Note: This page covers information specific to Massachusetts. See the Trade Secrets overview for more general information.
Massachusetts has not adopted a version of the Uniform Trade Secrets Act (UTSA), which is discussed in the Basics of a Trade Secret Claim. Like the UTSA, however, Massachusetts law creates civil liability for acquisition of trade secrets through improper means. In addition, Massachusetts is one of the few states that imposes criminal liability for improper acquisition of trade secrets - unlawfully taking a trade secret is included in the definition of the crime of larceny and can result in imprisonment.
Massachusetts law defines a trade secret as "anything tangible or intangible or electronically kept or stored, which constitutes, represents, evidences or records a secret scientific, technical, merchandising, production or management information, design, process, procedure, formula, invention or improvement." Mass. Gen. Laws. ch. 266, § 30. From a practical perspective, this definition of "trade secret" is similar to that discussed in Basics of a Trade Secret Claim.
Unlike the Uniform Trade Secret Act, Massachusetts law does not use the word "misappropriation." Instead, it lists a number of activities that trigger civil liability:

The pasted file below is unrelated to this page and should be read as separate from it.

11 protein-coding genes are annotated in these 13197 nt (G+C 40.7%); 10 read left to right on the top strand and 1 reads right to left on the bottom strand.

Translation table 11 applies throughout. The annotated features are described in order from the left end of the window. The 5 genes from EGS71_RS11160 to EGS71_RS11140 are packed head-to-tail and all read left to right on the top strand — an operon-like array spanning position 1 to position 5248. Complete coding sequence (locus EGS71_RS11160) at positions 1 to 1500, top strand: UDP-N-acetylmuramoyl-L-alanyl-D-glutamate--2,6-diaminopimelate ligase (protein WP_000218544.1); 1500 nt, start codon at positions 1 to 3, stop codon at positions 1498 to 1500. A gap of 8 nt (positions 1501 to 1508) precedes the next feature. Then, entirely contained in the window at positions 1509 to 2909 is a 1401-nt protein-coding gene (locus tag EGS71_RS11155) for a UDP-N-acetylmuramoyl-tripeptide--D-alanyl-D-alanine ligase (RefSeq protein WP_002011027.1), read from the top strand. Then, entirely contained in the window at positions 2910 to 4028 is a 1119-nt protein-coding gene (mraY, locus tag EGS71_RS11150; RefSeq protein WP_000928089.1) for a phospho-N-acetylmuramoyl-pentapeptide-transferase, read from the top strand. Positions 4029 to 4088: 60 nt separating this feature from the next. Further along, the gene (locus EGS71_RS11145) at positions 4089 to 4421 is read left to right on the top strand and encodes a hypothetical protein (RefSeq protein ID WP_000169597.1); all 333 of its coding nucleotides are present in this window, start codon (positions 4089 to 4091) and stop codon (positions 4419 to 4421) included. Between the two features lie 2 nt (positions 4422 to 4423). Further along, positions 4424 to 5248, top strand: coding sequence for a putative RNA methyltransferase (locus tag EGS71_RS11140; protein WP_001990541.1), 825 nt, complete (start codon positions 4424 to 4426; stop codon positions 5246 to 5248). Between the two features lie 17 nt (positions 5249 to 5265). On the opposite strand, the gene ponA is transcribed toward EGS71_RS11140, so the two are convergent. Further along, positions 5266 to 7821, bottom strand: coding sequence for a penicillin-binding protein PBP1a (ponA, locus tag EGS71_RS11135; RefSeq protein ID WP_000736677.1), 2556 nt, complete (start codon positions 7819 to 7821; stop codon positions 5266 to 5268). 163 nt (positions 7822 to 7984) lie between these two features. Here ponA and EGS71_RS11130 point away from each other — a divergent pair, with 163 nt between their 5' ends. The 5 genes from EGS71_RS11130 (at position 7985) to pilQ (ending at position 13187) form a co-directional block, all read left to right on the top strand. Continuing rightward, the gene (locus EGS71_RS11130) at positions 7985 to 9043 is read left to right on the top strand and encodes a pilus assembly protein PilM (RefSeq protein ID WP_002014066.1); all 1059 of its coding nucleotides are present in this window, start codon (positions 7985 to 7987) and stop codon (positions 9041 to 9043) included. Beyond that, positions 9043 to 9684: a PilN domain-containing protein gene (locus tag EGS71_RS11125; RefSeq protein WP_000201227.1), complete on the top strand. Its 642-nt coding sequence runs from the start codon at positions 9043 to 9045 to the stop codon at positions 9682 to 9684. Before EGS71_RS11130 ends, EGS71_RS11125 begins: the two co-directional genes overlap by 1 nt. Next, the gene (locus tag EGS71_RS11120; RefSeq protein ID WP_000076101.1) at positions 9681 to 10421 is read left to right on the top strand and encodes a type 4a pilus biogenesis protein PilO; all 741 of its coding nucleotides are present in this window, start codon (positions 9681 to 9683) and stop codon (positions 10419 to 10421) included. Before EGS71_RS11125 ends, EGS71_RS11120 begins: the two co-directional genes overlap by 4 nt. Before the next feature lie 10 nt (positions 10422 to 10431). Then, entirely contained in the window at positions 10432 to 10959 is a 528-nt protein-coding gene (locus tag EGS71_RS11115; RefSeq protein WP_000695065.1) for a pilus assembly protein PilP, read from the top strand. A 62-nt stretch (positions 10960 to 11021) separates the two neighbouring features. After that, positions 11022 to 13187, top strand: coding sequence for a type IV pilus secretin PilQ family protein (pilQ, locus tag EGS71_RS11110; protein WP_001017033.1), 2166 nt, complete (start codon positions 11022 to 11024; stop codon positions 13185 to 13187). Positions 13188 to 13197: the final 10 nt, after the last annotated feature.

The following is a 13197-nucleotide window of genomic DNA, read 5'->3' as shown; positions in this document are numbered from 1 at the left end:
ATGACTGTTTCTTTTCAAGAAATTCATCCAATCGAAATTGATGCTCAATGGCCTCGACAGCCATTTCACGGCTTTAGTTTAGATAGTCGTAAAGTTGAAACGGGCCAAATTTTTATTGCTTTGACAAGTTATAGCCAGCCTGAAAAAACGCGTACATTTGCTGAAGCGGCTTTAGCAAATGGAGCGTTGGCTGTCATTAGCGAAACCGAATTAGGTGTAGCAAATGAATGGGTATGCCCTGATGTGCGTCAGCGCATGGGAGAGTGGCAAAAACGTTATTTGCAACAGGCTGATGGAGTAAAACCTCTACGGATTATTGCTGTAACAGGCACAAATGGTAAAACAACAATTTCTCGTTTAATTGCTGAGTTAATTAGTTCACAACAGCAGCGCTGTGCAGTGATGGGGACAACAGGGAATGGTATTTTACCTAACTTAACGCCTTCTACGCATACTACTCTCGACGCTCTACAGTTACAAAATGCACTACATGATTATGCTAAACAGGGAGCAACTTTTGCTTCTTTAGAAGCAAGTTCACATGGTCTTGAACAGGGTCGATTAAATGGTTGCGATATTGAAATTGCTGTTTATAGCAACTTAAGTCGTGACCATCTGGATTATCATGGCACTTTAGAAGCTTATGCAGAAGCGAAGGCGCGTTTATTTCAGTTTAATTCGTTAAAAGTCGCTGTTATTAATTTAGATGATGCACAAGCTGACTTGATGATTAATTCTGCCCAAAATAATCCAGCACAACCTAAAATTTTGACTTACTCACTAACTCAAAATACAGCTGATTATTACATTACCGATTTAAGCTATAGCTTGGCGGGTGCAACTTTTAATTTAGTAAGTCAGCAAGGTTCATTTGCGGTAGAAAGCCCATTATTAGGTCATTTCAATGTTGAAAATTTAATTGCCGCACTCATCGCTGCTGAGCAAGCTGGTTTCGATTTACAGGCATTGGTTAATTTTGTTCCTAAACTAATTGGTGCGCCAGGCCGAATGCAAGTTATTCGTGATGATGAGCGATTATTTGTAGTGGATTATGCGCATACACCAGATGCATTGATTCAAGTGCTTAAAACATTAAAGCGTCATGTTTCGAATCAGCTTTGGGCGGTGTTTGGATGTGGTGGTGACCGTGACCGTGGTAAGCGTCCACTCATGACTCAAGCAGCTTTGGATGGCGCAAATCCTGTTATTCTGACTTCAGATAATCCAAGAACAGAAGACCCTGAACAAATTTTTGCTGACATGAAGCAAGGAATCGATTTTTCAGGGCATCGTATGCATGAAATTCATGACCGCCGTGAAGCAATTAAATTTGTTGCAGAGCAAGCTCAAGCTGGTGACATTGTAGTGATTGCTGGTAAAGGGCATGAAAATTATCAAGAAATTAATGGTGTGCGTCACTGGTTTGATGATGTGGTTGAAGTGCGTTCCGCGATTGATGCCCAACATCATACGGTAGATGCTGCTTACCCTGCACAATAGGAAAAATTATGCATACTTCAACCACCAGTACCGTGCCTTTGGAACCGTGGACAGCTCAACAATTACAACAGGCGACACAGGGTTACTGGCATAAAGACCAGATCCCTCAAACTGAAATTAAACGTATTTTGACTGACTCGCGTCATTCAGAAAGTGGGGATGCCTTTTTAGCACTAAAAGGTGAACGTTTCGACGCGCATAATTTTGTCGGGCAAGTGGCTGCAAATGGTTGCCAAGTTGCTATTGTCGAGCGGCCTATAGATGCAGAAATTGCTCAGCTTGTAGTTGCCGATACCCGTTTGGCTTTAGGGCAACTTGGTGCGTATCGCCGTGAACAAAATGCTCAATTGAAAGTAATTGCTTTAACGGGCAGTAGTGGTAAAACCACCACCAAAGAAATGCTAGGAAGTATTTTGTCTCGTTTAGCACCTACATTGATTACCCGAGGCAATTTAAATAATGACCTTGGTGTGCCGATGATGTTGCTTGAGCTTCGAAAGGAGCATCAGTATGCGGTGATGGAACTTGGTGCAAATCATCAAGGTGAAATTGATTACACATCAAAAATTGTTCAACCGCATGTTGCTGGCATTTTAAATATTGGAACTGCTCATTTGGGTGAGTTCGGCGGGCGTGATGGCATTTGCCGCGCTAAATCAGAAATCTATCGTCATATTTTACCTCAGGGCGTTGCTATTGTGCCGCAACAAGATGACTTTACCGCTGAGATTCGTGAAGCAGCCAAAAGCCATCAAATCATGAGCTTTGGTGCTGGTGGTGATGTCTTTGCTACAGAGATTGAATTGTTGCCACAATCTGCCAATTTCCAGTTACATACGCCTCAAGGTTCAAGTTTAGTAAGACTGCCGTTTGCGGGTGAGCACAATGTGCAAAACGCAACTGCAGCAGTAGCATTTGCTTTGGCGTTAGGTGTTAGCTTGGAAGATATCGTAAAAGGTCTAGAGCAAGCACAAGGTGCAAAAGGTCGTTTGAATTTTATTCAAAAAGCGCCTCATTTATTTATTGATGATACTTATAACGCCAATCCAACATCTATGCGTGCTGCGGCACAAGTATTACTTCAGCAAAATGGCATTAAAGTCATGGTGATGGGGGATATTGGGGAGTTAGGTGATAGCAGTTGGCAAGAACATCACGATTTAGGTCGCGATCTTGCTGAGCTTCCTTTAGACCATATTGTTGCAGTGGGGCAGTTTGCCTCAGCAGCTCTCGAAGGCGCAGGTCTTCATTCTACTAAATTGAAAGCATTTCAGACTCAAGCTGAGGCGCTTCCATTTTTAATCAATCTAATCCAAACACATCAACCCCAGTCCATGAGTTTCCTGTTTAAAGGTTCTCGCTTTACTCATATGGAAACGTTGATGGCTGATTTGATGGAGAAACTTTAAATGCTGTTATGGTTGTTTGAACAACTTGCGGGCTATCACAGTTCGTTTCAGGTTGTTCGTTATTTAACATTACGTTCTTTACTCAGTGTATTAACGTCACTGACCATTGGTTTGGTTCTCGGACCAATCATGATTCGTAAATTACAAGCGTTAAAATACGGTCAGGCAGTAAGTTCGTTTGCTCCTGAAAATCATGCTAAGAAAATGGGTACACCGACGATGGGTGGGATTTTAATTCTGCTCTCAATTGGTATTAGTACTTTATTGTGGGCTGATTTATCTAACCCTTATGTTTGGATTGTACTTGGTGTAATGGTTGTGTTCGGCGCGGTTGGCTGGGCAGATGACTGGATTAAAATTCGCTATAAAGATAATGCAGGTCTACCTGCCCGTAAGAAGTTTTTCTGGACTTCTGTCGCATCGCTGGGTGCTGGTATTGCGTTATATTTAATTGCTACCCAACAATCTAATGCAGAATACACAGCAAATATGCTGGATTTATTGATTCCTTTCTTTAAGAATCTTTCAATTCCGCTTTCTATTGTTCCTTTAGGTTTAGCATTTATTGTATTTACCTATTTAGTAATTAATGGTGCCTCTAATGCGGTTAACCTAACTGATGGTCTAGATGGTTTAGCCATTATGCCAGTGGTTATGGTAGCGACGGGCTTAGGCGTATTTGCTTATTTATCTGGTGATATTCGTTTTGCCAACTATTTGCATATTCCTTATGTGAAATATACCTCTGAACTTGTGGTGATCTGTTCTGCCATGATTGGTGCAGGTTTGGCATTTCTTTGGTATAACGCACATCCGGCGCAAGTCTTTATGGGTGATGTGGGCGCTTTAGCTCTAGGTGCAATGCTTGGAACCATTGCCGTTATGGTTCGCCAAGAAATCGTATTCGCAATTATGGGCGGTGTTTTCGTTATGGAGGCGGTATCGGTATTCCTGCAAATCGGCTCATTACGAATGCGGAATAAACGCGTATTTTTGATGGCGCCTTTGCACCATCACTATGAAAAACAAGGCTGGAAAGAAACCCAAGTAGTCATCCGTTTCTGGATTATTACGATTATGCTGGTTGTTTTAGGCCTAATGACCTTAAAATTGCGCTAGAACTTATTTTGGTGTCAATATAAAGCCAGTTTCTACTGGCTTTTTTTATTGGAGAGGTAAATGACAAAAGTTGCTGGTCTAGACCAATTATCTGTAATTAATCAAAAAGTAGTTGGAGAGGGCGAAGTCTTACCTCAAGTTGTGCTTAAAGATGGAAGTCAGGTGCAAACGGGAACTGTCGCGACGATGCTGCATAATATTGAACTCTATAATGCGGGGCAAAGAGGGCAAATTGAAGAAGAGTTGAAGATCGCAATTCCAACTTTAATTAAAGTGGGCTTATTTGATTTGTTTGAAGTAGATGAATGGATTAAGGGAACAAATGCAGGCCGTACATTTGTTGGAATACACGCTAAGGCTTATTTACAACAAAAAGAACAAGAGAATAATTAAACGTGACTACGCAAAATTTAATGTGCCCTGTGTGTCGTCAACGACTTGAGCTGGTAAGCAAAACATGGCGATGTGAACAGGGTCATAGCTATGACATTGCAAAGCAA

- embezzling a trade secret;
- stealing or unlawfully taking a trade secret;
- carrying away, concealing, or copying a trade secret; and
- obtaining a trade secret by fraud or deception;
Mass. Gen. Laws ch. 93, § 42. It is not clear whether Massachusetts law prohibits publishing a trade secret while knowing that it was acquired by a source through improper means. Undoubtedly, you could be liable for publishing a trade secret if you personally obtained it through any of the improper means listed above.
The Massachusetts criminal statute relating to trade secrets prohibits the following activities:
- stealing a trade secret;
- obtaining a trade secret through false pretenses with an intent to defraud someone; and
- converting, concealing, unlawfully taking, carrying away, or copying a trade secret with an intent to steal or embezzle.
Mass. Gen. Laws. ch. 266, § 30. It does not look like the law makes it a crime to publish a trade secret, so long as you do not personally obtain it through any of the improper means listed above.
If a court finds that a defendant has unlawfully taken a plaintiff's trade secret(s), it may impose the following penalties and remedies:
- Criminal Penalties: Unlawfully taking a trade secret (defined above) constitutes the crime of larceny in Massachusetts and is punishable by up to five years imprisonment, or by a fine of up to $25,000 and up to two years imprisonment. See Mass. Gen. Laws ch. 266, § 30.
- Damages: A court can make a defendant pay money damages to the plaintiff in an amount up to twice its actual damages. See Mass. Gen. Laws ch. 93, § 42
- Injunctive Relief: Massachusetts law gives a court the power to restrain the defendant from "taking, receiving, concealing, assigning, transferring, leasing, pledging, copying or otherwise using or disposing of a trade secret, regardless of value." See Mass. Gen. Laws ch. 93, § 42A. It appears that a court could order you not to publish a trade secret if it found that you had unlawfully taken it from the plaintiff. The First Amendment to the U.S. Constitution may limit the court's authority to do so, however. For details, see Publishing Trade Secrets.